A description of the methodology and detailed results are given in Online Resource 1, and we summarize these findings here. In case of gender gaps by race/ethnicity, we find that the effects of higher life expectancy for females and higher employment rates for males cancel each other out to some degree for blacks and Hispanics. In contrast, the gender gap in WLE for whites can be largely explained with employment. Racial/ethnic differences by gender and educational differences by gender are also both strongly driven by differential employment rates. In case of the former, the contribution of mortality is low; for Hispanics, racial/ethnic differences by gender actually reduce the difference compared with whites. For educational differences by gender, the contribution of mortality is larger in absolute terms but is still considerably smaller than the contribution of employment and explains only a small proportion of the differences (approximately 20 %).


Main Findings

Although working life expectancy (WLE) was rather volatile over the study period, our results suggest that the Great Recession has had a negative impact on the WLE of older males and, to a lesser extent, on the WLE of females. But despite one- to two-year declines in WLE, American men who have reached age 50 still spend 13 years, or more than two-fifths of their remaining life, working; and 50-year-old American women work 11 years, or one-third of their remaining life. Compared with the prerecession period, the gender gap in WLE has dropped from three to two years, in line with earlier analyses suggesting that women were less affected by the recession than men (Engemann and Wall 2009). Although adverse labor market conditions seem to have outweighed the incentives to stay in the labor force longer for the U.S. population as a whole, our findings also show considerable heterogeneity across subpopulations, both in trends and levels of WLE.

We found that variation in WLE by racial/ethnic groups is large. Over the 20-year observation period of 1992–2012, the WLE of men at age 50 was consistently between four and five years lower among blacks than among non-Hispanic whites, and this gap did not increase during the recession. Even though the gap did not increase, the recession hit black males harder than whites in relative terms, with decreases in WLE between 2003–2007 and 2008–2011 of 16 % and 11 %, respectively. This finding is in line with a study by Engemann and Wall (2009), who reported that whites were affected less by the recession than were blacks. Among Hispanics, WLE was between the WLE values of the other two groups. Among women, however, blacks had a WLE that was only approximately two years lower than that of non-Hispanic whites. In the 15 years prior to the Great Recession (1992–2007), black women also had higher WLE levels than Hispanic women. However, this difference was reversed in 2008–2011 as Hispanic women caught up with black women.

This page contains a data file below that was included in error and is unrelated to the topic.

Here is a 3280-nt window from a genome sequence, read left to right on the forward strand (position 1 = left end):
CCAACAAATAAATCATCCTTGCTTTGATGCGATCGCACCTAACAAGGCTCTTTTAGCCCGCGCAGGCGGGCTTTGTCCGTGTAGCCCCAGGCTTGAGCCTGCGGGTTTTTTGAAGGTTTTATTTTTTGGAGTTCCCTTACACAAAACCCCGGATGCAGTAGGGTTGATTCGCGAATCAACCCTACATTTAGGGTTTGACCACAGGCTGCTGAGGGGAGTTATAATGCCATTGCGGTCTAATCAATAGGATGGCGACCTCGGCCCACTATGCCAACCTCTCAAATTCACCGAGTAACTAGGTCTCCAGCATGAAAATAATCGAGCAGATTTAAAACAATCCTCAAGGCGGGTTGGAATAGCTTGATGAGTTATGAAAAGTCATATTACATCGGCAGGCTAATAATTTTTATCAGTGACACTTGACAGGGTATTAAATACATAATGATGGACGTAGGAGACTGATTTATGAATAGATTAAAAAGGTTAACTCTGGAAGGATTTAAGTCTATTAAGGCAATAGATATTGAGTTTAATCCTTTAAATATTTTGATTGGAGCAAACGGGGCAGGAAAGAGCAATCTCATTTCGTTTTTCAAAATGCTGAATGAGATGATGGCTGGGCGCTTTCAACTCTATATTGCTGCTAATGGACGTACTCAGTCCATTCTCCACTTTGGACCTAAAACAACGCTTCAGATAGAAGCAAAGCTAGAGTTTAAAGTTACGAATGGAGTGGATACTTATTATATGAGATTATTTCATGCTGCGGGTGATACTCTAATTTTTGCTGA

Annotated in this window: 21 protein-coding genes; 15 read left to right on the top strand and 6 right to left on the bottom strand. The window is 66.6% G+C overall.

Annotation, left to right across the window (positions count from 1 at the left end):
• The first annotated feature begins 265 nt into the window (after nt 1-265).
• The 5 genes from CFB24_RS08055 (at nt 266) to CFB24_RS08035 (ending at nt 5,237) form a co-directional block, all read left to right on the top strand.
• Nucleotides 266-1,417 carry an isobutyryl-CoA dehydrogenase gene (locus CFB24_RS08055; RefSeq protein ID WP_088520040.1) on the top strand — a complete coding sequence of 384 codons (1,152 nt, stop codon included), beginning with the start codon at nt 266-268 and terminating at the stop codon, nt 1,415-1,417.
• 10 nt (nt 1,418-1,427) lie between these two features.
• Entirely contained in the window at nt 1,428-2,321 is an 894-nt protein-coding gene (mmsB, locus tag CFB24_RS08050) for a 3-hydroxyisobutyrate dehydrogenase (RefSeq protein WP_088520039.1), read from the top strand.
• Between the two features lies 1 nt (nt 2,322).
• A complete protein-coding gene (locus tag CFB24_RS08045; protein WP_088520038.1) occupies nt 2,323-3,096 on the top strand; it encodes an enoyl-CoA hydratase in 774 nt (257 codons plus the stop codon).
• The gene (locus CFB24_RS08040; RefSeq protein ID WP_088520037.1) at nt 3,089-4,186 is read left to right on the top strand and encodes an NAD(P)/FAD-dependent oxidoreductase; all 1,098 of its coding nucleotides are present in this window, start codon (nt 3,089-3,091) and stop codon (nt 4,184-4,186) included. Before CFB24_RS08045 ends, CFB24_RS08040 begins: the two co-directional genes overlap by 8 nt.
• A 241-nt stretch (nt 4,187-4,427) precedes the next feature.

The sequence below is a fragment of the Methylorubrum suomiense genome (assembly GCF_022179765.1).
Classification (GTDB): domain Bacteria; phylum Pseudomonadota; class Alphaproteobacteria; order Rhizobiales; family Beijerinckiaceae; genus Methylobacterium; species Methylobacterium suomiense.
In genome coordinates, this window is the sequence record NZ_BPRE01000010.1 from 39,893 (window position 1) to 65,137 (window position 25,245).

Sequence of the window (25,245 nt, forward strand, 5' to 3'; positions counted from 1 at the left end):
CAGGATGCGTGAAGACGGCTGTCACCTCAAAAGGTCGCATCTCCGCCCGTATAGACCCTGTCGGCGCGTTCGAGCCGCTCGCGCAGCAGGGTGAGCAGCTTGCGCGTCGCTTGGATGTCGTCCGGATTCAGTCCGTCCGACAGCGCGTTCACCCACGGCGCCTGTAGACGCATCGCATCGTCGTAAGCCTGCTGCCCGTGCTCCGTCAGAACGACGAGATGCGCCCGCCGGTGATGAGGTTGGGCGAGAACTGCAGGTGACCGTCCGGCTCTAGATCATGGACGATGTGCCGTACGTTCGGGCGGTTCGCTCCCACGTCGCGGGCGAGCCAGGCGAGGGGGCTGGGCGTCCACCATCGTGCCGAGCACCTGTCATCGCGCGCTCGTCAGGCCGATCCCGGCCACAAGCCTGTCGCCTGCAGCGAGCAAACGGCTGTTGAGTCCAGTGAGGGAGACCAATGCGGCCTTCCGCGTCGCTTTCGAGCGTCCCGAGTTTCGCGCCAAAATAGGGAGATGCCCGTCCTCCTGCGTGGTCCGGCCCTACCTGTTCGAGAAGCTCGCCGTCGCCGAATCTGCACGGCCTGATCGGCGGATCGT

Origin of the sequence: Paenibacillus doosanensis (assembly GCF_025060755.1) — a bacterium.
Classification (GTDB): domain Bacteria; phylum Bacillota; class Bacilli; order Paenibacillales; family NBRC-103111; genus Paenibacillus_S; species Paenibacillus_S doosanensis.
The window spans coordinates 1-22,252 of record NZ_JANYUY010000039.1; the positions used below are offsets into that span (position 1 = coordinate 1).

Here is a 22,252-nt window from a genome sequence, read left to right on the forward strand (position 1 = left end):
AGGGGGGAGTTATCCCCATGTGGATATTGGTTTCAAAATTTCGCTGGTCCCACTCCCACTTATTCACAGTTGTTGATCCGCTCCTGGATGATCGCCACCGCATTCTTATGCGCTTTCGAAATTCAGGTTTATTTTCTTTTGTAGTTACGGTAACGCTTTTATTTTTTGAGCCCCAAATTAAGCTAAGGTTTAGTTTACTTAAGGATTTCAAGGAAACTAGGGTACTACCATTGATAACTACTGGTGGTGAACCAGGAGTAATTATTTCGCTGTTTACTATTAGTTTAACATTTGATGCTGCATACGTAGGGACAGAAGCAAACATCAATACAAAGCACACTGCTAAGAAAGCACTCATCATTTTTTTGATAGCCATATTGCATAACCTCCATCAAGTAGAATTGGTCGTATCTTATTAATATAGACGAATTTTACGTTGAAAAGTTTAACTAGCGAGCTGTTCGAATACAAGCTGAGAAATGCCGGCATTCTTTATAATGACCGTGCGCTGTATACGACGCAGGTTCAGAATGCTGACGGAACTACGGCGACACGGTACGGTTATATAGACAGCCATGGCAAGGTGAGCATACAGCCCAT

Racial/ethnic differences in WLE are mostly due to differences in transition probabilities (e.g., staying employed, returning to the labor market, retiring). The differences between blacks and whites might be explained by the relative disadvantages of blacks and discrimination against blacks in the labor market (Altonji and Blank 1999; Pager 2009). Moreover, blacks are less healthy, on average, and have a higher risk of being disabled than whites, which is reflected in a lower active life expectancy (Hayward and Heron 1999). The finding that Hispanics have a lower WLE than non-Hispanic whites cannot be explained by health because Hispanics compare favorably with blacks and whites in terms of both health and life expectancy (Lariscy et al. 2015). Indeed, our decompositions suggest that mortality contributes negatively to (i.e., narrows) WLE differences between whites and Hispanics, and that the WLE difference is fully explained by lower levels of labor market attachment among the Hispanic population.

Of the groups studied, the Great Recession had the strongest negative impact on WLE among male Hispanics, whereas Hispanic females experienced an increase in WLE in 2008–2011. This differential impact by sex among Hispanics is consistent with Engemann and Wall’s (2009) early analyses, which indicated that the decline in employment has been particularly small among Hispanic women. It is possible that as the labor force participation of female Hispanics had been relatively low, there was a large potential for the added worker effect, whereby inactive individuals enter the labor market when their partner becomes unemployed (Starr 2014).

Educational differences in WLE were found to be large and persistent. Among men in 2008–2011, those with a college/university education could expect to have 16 more working years, whereas those with less than a high school education could expect to have only 8 years. Among women, the difference was similar: 14 years for those with a college education versus 6 years for those with a high school education. The direction of the difference is not surprising given the well-known educational differences in labor market opportunities, health (Crimmins and Saito 2001; Dupre 2008), and life expectancy (Montez et al. 2011; Olshansky et al. 2012). However, our decompositions show that mortality contributes relatively little (less than 20 %) to the educational differences in WLE and that the remainder of the differences is attributable to weaker labor force attachment among the less-educated.